Navalny poisoned with cholinesterase inhibitor, Charité reports

Opposition activist Alexey Navalny was poisoned with a substance from a group of cholinesterase inhibitors. It is not yet known which one exactly. The intoxication is indicated by clinical data, says the press release of the Berlin clinic Charité, where the politician was recently taken.

Berlin doctors specify that another examination is scheduled for a more accurate identification of the substance. The action of the toxin has been proved several times in independent laboratories, the report says.

Navalny is in an artificial coma with no serious threat to his life. However, doctors do not rule out long-term negative consequences of the poisoning, “especially in case of the nervous system,” while the outcome of the disease remains unclear.

The group of cholinesterase inhibitors includes many compounds, including domestic and agricultural insecticides (such as dichlorophos), as well as chemical warfare agents. The latter include the Novichok, which, according to the British authorities, was used to poison former GRU colonel Sergei Skripal and his daughter Yulia.

After Charité’s statement, Navalny’s spokeswoman Kira Yarmysh tweeted that the words of the opposition leader’s comrades-in-arms about his poisoning were now confirmed by tests. Anastasia Vasilieva, the politician’s doctor, in her turn, believes that the patient could have been saved much faster.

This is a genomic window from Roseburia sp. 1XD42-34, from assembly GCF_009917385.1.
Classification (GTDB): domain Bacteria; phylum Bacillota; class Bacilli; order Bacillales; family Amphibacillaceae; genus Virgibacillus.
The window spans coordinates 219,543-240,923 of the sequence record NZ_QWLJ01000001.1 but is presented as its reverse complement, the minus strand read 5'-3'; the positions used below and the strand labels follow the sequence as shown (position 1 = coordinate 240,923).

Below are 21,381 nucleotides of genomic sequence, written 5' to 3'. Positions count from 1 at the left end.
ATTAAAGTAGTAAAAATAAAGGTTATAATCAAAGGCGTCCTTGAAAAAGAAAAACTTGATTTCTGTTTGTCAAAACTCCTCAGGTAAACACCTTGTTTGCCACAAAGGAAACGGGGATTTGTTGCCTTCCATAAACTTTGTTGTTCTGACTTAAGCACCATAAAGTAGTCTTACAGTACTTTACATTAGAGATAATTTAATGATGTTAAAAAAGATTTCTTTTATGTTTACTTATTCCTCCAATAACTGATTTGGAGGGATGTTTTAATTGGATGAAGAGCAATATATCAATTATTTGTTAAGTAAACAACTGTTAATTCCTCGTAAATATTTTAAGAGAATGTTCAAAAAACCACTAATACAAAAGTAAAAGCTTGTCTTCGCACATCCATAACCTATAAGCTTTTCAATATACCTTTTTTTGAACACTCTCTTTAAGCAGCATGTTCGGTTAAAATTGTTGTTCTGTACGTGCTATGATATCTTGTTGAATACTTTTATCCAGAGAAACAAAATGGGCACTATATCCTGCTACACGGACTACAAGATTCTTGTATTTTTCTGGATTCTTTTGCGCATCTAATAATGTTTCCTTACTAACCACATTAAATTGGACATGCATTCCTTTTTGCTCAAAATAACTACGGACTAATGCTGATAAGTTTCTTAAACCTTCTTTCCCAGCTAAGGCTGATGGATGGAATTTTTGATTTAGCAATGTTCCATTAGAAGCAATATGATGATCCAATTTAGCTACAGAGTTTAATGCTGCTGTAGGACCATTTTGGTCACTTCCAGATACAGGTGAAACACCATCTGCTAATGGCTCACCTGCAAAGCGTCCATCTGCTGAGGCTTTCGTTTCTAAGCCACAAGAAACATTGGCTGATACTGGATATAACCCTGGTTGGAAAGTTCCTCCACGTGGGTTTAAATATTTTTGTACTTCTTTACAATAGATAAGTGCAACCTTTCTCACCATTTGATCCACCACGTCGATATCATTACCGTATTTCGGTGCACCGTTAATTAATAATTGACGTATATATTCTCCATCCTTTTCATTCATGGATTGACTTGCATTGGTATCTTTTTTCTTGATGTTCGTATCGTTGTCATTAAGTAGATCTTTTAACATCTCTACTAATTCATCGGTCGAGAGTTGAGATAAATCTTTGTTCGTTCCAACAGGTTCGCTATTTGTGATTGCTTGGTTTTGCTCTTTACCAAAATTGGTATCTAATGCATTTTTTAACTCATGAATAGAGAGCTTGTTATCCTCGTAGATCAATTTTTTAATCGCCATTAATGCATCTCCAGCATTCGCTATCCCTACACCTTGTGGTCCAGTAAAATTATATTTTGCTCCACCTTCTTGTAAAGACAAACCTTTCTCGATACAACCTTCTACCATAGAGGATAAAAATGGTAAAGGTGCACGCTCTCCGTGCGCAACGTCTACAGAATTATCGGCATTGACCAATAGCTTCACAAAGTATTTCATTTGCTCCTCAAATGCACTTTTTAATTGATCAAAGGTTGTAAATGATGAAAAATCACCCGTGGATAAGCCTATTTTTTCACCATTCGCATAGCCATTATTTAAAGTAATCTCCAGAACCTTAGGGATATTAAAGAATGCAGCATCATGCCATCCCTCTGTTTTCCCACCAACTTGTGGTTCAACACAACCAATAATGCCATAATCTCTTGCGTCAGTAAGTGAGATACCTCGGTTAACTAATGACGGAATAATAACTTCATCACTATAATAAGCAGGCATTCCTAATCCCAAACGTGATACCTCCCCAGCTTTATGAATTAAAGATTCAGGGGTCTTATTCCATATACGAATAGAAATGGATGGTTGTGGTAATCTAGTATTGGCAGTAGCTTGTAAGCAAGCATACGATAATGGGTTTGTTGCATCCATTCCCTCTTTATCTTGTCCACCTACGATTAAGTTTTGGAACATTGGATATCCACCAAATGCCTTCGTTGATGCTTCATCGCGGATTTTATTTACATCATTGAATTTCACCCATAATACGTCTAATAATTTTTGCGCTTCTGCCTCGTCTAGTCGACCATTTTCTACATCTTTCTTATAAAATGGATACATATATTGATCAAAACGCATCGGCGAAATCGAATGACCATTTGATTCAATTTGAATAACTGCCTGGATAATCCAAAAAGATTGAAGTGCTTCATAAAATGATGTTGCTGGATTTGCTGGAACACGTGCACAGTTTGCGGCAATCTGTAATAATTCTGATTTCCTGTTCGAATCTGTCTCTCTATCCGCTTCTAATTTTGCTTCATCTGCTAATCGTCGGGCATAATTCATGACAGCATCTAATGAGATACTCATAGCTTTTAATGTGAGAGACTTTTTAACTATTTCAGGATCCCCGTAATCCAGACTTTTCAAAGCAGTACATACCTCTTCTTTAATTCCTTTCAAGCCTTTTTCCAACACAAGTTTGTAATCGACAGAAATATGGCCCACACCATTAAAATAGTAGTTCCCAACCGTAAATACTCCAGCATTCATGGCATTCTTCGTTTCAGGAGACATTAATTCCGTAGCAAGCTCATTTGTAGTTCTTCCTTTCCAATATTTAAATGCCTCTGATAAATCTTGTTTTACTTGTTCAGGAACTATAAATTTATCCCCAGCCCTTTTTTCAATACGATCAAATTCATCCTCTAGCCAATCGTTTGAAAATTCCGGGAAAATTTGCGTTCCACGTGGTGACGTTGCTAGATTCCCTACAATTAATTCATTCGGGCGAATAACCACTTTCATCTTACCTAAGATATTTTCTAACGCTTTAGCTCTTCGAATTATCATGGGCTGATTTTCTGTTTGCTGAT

When asked to comment on this statement, Vasilyeva said she couldn’t add anything to it.

The Ministry of Health of the Omsk region states that the doctors at the clinic where Navalny was placed are ready to provide their colleagues from Charité with “both the results of laboratory tests and samples of the patient’s biomaterials,” which will allow us to “track the entire clinical dynamics of his vital signs”.

At a press conference, Alexander Murakhovsky, chief physician of Omsk’s BSMP-1, was unable to answer the question of the Dozhd journalist about the “people in civilian clothes” who worked on the territory of his hospital. However, he called Alexei Navalny a “political patient”.

“I can’t say that they were doing anything there. Yes, they arrived. Everything’s okay? Yeah, fine. And they were gone,” said Murakhovsky.

In the morning of August 20, Russian politician Alexei Navalny was returning to Moscow from Tomsk from the shooting of another investigation. In Tomsk and Novosibirsk, he also supported his supporters in local elections. Before his flight, the opposition activist had tea in a cafe at the Tomsk airport. His spokesperson Kira Yarmysh said that Navalny did not drink anything else on the plane and had not eaten anything since morning.

During the flight he felt sick, so the plane made an emergency landing in Omsk, from where Navalny was taken to the first emergency hospital in Omsk. The politician went into a coma. For two days the opposition member’s family wanted him to be sent to Germany for treatment, but Omsk doctors claimed that he was untransportable. At the same time they were not in contact with the family, and Russian special services were on duty in the office of the chief physician and in the hospital itself.

According to Omsk doctors, the politician felt badly because of metabolic disorders. Navalny’s comrades-in-arms believe that he was poisoned. Russian doctors said that they had not found any traces of substances that could be considered poisonous.

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